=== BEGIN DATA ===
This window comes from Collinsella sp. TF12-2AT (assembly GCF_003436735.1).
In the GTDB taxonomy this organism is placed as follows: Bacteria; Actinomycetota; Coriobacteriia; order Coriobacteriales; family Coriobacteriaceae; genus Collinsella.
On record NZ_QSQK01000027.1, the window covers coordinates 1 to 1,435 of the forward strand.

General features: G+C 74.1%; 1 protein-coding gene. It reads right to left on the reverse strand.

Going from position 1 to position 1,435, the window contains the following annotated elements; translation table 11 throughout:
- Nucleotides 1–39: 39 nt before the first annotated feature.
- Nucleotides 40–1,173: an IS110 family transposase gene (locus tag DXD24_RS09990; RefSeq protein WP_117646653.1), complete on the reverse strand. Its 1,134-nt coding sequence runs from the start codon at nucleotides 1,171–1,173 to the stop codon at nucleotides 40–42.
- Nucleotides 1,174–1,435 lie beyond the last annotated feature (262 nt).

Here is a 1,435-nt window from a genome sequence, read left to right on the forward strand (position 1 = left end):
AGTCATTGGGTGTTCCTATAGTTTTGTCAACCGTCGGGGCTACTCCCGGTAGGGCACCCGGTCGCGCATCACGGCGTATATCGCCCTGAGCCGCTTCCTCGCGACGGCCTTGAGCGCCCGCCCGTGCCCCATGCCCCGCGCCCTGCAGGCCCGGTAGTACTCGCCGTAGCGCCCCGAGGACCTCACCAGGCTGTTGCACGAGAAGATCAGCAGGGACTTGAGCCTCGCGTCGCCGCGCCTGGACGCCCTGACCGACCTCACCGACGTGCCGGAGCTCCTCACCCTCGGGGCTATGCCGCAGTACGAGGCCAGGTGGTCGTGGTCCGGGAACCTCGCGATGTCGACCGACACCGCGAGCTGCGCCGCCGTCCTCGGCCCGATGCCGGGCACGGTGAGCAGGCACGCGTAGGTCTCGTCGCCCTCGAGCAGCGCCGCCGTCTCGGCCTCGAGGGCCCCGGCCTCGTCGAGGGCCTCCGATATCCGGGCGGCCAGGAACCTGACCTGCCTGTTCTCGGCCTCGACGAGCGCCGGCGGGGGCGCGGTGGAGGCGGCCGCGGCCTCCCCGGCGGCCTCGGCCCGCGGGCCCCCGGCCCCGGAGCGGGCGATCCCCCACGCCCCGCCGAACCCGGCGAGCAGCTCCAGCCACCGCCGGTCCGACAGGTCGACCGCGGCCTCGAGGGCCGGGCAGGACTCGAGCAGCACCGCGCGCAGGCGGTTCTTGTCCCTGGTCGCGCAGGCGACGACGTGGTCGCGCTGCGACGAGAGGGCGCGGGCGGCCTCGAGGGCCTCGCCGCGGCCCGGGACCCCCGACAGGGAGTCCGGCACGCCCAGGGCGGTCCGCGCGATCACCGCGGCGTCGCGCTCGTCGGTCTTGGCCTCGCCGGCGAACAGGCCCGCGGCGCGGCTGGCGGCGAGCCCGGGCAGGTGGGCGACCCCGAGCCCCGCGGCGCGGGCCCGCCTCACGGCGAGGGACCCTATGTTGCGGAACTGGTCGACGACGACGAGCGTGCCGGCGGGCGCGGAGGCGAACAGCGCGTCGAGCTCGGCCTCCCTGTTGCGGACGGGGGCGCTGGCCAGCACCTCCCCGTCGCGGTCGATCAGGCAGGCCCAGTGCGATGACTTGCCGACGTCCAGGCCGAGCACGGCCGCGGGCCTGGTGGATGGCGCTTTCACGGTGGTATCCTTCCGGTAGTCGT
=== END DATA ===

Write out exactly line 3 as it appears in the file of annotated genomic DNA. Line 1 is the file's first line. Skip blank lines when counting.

On record NZ_QSQK01000027.1, the window covers coordinates 1 to 1,435 of the forward strand.